The nonprofit Christian Ministerial Alliance, backed by a national legal group, turned to federal court Friday hoping to force state officials to extend the deadline by which absentee ballots must be submitted to be included in results of Tuesday's runoff elections, in light of the covid-19 pandemic.
On March 20, Gov. Asa Hutchinson issued an executive order suspending this week's Tuesday deadline for absentee ballot applications to be emailed, faxed or mailed.
But the requirement that election officials receive absentee ballots by 7:30 p.m. on Tuesday -- election day -- for the ballots to be counted has not been suspended, a federal lawsuit filed in Little Rock complains. It asserts "that provision poses a direct and severe obstacle to absentee voting."
"We don't have the authority to alter election deadlines," Chris Powell, spokesman for Arkansas Secretary of State John Thurston, said Friday in response to the lawsuit, which he said Thurston was aware of and which followed discussions about the deadline between the governor's office and the secretary of state's office.
Powell pointed to news releases Thurston issued March 18 and Monday explaining the suspension of some laws concerning elections because of the pandemic, but clarifying that the upcoming Tuesday evening deadline by which absentee ballots must be received won't change.
Deuel Ross, an attorney for the NAACP Legal Defense and Educational Fund in New York City, which filed the lawsuit on behalf of the Ministerial Alliance, said Friday that Hutchinson has extended other election deadlines in response to the pandemic, and "I think the governor does have the power to extend [this deadline] under emergency powers."
Asked if he had specifically asked state officials to extend the 7:30 p.m. Tuesday deadline, Ross said, "we sent a letter to the secretary of state and because we didn't hear anything back, we went ahead and filed suit."
The lawsuit was filed in federal court because the refusal "to take adequate steps to protect the fundamental right to vote ahead of the 2020 elections, including the March 31 runoff," in the midst of an unprecedented national and statewide public health crisis, "is unconstitutional," Ross said.
The case was assigned to U.S. District Judge James Moody Jr., who has been asked to issue a temporary restraining order, which would last up to 14 days, followed by a preliminary injunction, that would block state officials from enforcing the requirement that the county clerk receive absentee ballots by 7:30 p.m. on election day in order for them to be counted for that day's runoff election.
Ross said he would like to see the state allow all absentee ballots postmarked by Tuesday to be counted.
The election day receipt deadline "unconstitutionally burdens the rights of Arkansas voters, particularly black voters," the lawsuit alleges. "The United States is in the throes of an unprecedented crisis. As COVID-19 spreads throughout the country, Americans, including Arkansas residents, have been strongly urged by federal and state authorities to socially distance themselves to try to slow the spread of the disease in a communal effort to save their friends, neighbors, and families."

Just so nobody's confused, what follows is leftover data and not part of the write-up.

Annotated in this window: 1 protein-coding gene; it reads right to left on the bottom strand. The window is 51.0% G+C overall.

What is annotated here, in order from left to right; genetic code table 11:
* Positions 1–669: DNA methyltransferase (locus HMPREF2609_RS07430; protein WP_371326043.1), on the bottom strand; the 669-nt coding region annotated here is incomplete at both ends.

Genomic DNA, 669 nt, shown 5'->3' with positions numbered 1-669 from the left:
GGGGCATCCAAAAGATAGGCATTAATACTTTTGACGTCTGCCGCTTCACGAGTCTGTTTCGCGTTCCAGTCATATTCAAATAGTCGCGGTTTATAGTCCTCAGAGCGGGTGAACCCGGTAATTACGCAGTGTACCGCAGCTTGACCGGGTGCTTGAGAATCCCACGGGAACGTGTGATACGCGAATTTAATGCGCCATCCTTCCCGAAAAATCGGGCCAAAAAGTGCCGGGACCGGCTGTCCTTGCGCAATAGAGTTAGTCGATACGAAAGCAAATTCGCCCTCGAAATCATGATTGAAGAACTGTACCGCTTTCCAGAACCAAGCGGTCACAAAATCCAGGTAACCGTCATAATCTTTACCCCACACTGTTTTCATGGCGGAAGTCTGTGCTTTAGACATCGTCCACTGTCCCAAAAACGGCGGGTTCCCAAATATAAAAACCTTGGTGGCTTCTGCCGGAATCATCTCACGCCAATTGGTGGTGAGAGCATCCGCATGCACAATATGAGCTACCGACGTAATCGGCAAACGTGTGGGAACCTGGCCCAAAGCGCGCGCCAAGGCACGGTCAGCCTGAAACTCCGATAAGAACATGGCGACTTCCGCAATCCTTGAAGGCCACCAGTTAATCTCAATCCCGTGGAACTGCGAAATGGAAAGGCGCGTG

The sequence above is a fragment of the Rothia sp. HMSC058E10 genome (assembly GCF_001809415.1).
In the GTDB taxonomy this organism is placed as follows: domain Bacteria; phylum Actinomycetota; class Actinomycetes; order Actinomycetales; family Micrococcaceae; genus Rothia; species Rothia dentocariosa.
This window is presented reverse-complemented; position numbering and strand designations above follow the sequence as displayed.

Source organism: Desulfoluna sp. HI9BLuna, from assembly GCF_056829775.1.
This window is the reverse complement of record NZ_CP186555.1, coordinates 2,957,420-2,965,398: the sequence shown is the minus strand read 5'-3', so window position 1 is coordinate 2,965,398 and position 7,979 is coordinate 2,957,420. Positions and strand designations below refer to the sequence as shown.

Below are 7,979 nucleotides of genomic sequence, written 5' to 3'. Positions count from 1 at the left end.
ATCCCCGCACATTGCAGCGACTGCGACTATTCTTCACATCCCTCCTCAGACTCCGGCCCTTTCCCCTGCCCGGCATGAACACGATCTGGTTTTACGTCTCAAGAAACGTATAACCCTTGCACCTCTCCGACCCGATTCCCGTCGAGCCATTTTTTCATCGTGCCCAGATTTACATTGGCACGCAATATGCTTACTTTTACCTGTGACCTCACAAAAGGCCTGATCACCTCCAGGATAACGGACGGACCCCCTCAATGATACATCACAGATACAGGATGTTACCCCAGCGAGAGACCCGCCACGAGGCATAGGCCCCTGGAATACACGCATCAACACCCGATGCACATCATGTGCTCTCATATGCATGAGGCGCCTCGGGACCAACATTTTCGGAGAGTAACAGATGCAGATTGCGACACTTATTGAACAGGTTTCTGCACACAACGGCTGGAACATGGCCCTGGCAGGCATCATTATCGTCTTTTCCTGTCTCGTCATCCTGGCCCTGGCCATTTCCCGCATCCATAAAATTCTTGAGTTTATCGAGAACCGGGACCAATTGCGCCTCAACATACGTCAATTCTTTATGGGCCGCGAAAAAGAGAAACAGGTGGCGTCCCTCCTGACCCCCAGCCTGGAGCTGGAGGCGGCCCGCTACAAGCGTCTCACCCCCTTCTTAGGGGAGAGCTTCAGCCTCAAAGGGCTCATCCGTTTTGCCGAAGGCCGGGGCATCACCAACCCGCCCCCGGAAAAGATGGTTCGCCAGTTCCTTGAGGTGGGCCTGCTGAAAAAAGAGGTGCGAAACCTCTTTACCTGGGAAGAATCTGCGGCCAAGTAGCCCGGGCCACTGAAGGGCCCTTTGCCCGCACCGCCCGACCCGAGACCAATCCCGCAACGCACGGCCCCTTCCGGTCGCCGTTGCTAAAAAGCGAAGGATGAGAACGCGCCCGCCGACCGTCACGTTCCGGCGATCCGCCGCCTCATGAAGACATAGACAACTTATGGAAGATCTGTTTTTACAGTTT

It adds that "Arkansas voters ... should not also be forced to make the untenable choice between their safety and potentially endangering the lives of others and exercising their fundamental right to vote. Yet the Election Day Receipt Deadline does just that. It imposes an arbitrary deadline for citizens who reasonably determine they cannot safely vote in person."
If not enjoined, the suit adds, the receipt deadline "will pose significant risks to voters seeking to exercise their right to vote in the upcoming March 31, 2020 election and in any election held while the crisis persists."
It specifically asks that Moody prohibit the state from rejecting ballots that are postmarked on or before Tuesday and that arrive at a polling place or the county clerk's office within 10 days -- at least -- from election day. It also asks Moody to require officials to presume that ballots without postmarks have been mailed on or before election day.
The plaintiffs also want the judge to order state officials to provide voters with adequate notice of any injunction that is issued, along with the procedures for absentee voting during the pandemic.
Jefferson County election commissioners recently asked Prosecuting Attorney Kyle Hunter to file a lawsuit in state court to postpone the election until May 19 because of coronavirus concerns. Hunter responded by saying that the prudent course of action would be to forge ahead with runoff preparations, as there is no mechanism in state law to support a delay.
Thurston told the state Board of Election Commissioners, which he chairs, that "to our knowledge, there is no provision giving at least the secretary of state or this board the authority to postpone the election."
Some other states have postponed their elections because of the pandemic.
In Arkansas, 12 counties have runoffs scheduled. They are Jefferson, Arkansas, Benton, Conway, Craighead, Garland, Grant, Greene, Hot Spring, Logan, Saline and White.
"Without intervention from this court, thousands of Arkansas voters risk being disenfranchised," the lawsuit asserts.
Metro on 03/28/2020